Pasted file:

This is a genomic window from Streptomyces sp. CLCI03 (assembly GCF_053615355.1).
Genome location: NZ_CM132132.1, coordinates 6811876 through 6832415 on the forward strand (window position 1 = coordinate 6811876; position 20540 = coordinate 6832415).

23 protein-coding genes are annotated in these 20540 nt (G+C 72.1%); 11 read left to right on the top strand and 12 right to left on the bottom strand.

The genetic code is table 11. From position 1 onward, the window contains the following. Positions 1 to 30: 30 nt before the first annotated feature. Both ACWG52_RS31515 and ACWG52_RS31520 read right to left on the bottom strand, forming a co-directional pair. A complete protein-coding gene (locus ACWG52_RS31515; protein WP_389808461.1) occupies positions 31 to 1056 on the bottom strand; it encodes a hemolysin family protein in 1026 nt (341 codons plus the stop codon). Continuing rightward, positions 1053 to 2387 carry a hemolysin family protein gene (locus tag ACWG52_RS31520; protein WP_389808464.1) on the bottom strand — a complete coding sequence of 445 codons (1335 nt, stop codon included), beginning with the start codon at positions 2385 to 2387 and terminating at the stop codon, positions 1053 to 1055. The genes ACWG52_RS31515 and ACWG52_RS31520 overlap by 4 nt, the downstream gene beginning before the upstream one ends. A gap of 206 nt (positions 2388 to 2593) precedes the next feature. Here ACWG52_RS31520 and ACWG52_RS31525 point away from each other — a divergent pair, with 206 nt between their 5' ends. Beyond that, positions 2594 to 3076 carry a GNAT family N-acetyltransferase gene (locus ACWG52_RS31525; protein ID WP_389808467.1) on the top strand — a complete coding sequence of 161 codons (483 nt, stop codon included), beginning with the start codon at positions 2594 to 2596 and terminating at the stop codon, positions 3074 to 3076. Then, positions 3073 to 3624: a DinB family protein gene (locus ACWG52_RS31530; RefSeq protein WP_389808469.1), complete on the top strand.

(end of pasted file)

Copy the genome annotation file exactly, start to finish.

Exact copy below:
This is a genomic window from Streptomyces sp. CLCI03 (assembly GCF_053615355.1).
Genome location: NZ_CM132132.1, coordinates 6811876 through 6832415 on the forward strand (window position 1 = coordinate 6811876; position 20540 = coordinate 6832415).

23 protein-coding genes are annotated in these 20540 nt (G+C 72.1%); 11 read left to right on the top strand and 12 right to left on the bottom strand.

The genetic code is table 11. From position 1 onward, the window contains the following. Positions 1 to 30: 30 nt before the first annotated feature. Both ACWG52_RS31515 and ACWG52_RS31520 read right to left on the bottom strand, forming a co-directional pair. A complete protein-coding gene (locus ACWG52_RS31515; protein WP_389808461.1) occupies positions 31 to 1056 on the bottom strand; it encodes a hemolysin family protein in 1026 nt (341 codons plus the stop codon). Continuing rightward, positions 1053 to 2387 carry a hemolysin family protein gene (locus tag ACWG52_RS31520; protein WP_389808464.1) on the bottom strand — a complete coding sequence of 445 codons (1335 nt, stop codon included), beginning with the start codon at positions 2385 to 2387 and terminating at the stop codon, positions 1053 to 1055. The genes ACWG52_RS31515 and ACWG52_RS31520 overlap by 4 nt, the downstream gene beginning before the upstream one ends. A gap of 206 nt (positions 2388 to 2593) precedes the next feature. Here ACWG52_RS31520 and ACWG52_RS31525 point away from each other — a divergent pair, with 206 nt between their 5' ends. Beyond that, positions 2594 to 3076 carry a GNAT family N-acetyltransferase gene (locus ACWG52_RS31525; protein ID WP_389808467.1) on the top strand — a complete coding sequence of 161 codons (483 nt, stop codon included), beginning with the start codon at positions 2594 to 2596 and terminating at the stop codon, positions 3074 to 3076. Then, positions 3073 to 3624: a DinB family protein gene (locus ACWG52_RS31530; RefSeq protein WP_389808469.1), complete on the top strand.